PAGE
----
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NOTE: These pictures were taken with a Canon A590 IS point-and-shoot camera. It is nowhere near the top of anyone’s line, but as you can see, the pictures are quite nice. It is an 8 MP camera with a 4x lens, but it is quite serviceable. I have since upgraded to a Canon SX50HS; big difference.


JBRish.com originally published this post

States Where People Live The Longest – You Might Be Surprised

    10 – Utah
    9 – New Jersey
    8 – New Hampshire
    7 – Vermont
    6 – New York
    5 – Massachusetts
    4 – Connecticut
    3 – California
    2 – Minnesota
    1 – Hawaii

To find out why people live longer in these states and how the information was derived, visit the Wall Street Journal’s article: States Where People Live Longest

For each state particular factors such as Life expectancy, Obesity rate and Poverty rate are listed and ranked for comparison.

Note – Sorry for all the “click throughs.” Use the links at the bottom of the page to get to the next section.

The Majesty of Trees

As readers of JBRish know, my wife and I enjoy hiking and one of the things we appreciate is the beauty of trees. Trees have always fascinated me. To think that there are trees alive today that have been on earth during some of the most historic periods such as the American Revolution, The Renaissance, etc. is awe inspiriing.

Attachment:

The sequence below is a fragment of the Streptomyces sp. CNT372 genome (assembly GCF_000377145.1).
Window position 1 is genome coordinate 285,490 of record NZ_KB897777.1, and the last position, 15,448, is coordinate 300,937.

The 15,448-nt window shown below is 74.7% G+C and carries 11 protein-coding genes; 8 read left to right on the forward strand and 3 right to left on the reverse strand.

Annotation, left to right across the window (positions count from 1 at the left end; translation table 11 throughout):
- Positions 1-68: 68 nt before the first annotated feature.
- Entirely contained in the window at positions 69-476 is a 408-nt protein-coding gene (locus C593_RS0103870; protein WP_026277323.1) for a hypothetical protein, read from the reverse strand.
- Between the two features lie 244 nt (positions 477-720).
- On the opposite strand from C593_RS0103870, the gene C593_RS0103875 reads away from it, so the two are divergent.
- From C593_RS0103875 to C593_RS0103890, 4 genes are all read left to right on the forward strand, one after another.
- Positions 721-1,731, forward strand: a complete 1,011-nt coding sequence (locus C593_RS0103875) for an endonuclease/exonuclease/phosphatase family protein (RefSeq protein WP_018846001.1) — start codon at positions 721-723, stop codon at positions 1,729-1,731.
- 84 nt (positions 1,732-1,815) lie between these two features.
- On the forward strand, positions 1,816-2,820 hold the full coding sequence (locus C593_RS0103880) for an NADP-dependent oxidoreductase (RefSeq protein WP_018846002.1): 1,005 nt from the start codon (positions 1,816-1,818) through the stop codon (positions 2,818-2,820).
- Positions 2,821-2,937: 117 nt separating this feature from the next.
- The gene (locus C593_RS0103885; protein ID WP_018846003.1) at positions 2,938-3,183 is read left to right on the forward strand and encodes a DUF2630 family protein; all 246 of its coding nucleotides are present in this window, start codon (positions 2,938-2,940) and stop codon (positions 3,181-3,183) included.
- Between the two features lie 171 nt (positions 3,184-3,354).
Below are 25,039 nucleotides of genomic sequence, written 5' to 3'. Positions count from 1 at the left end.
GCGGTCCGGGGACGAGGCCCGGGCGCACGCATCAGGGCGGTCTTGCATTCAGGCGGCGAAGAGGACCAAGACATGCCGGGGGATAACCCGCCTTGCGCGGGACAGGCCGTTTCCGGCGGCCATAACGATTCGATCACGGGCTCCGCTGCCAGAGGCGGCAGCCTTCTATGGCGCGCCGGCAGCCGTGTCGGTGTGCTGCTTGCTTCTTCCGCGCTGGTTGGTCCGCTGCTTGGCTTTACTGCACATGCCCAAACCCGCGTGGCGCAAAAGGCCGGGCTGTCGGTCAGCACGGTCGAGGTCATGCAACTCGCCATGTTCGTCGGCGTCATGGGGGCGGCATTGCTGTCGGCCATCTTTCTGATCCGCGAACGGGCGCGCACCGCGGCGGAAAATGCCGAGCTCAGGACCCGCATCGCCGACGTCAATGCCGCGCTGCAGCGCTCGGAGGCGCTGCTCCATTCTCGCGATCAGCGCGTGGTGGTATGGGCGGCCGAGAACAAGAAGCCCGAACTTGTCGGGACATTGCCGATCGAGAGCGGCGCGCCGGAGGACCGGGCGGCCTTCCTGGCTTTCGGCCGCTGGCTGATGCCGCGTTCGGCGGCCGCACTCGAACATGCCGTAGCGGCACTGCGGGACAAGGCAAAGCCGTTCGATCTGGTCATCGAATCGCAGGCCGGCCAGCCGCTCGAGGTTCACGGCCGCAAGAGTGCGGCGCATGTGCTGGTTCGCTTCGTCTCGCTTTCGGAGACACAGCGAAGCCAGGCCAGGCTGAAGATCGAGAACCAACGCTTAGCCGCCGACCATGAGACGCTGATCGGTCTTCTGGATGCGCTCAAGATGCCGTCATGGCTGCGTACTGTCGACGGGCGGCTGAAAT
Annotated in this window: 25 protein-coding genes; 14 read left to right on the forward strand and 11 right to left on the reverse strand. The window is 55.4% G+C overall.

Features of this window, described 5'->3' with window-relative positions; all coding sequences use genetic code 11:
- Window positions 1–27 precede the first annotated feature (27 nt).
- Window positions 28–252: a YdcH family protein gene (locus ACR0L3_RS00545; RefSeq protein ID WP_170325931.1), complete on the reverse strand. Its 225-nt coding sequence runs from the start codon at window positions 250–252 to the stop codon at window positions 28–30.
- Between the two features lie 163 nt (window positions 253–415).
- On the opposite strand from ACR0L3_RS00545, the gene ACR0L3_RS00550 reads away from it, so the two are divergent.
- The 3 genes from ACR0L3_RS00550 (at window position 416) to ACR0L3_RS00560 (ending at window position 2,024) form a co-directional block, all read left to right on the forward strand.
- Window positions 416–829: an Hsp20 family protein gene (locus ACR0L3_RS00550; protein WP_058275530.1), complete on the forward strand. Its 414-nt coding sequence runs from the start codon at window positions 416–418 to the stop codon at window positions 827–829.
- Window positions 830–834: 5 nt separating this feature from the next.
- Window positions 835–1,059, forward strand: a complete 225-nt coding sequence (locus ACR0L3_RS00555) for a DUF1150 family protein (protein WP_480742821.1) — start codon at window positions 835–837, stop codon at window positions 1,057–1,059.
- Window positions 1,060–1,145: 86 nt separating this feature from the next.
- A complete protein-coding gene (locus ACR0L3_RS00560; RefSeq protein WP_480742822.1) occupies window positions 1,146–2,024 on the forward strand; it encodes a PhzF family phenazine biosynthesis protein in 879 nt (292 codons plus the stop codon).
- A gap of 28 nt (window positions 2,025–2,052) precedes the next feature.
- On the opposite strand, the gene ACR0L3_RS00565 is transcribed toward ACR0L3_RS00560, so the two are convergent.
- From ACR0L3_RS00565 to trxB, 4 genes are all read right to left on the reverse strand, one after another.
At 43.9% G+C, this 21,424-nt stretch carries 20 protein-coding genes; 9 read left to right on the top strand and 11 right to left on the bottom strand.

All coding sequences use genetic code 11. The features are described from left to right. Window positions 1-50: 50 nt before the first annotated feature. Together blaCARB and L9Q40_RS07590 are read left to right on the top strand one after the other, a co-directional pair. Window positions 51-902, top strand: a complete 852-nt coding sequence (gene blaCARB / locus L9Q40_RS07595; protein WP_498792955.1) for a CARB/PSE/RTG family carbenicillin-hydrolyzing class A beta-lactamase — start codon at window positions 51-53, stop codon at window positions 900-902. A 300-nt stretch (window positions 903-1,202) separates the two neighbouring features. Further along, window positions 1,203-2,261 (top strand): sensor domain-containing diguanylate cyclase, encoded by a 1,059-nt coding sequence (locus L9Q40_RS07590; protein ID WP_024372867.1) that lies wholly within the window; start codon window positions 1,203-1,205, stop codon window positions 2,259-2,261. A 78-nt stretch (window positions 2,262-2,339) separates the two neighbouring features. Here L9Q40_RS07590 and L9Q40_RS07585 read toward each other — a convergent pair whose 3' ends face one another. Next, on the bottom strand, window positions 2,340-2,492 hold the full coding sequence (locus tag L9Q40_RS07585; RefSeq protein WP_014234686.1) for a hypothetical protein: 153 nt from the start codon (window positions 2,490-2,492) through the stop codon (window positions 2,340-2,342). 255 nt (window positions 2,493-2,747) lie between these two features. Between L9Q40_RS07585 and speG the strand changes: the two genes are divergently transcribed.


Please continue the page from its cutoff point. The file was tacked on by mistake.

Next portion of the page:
Beth Moon has created a wonderful book detailing a good number of these stoic trees in her book, Ancient Trees: Portraits of Time.

(Above)“Avenue of the Baobabs. Elegant in shape and form, these strange and magnificent baobabs seem to rise effortlessly to heights of 98 feet, found only on the island of Madagascar. Beth Moon

Kapok Tree,  Beth Moon, Ancient Trees: Portraits of Time

(Above)“Kapok Tree. Palm Beach, Florida, 2004. Kapoks of this size usually inhabitant the rain forest, but Moon found this one in Florida on a private estate, with roots that rise 12 feet above the ground. Beth Moon

More modest appreciation, however, comes from the beauty and majesty we have witnessed on our walks and hikes. We often wonder how a few of the trees we saw managed to survive in some of the most unusual ways and perhaps in less than ideal conditions.

Even in death, trees have a majesty about them. The picture below was taken at Monument Valley, UT.

dead tree, spooky, Monument Valley, Utah

While hiking Point Reyes National Seashore, CA last summer, we came across this Bay Tree with a cluster of branches and roots at the base. I was interested in the unusual girth.

“Northern

Another tree we found of special interest this past year was at the Grand Teton National Park. Trees will often gain a foothold and because of their “ill-chosen” location, the earth around their roots is washed away. These are sometimes called “walking trees” because it does appear as though the trees have legs.

This tree, as you can see, lost its foothold and will probably not survive too much longer although it is hanging in there.

tree Grand Teton National Park Walking Tree Tree roots exposed

Read More about the book and Beth Moon at the Huffington Post: The Most Ancient and Magnificent Trees From Around the World. More of Beth Moon’s pictures can be found at the above link.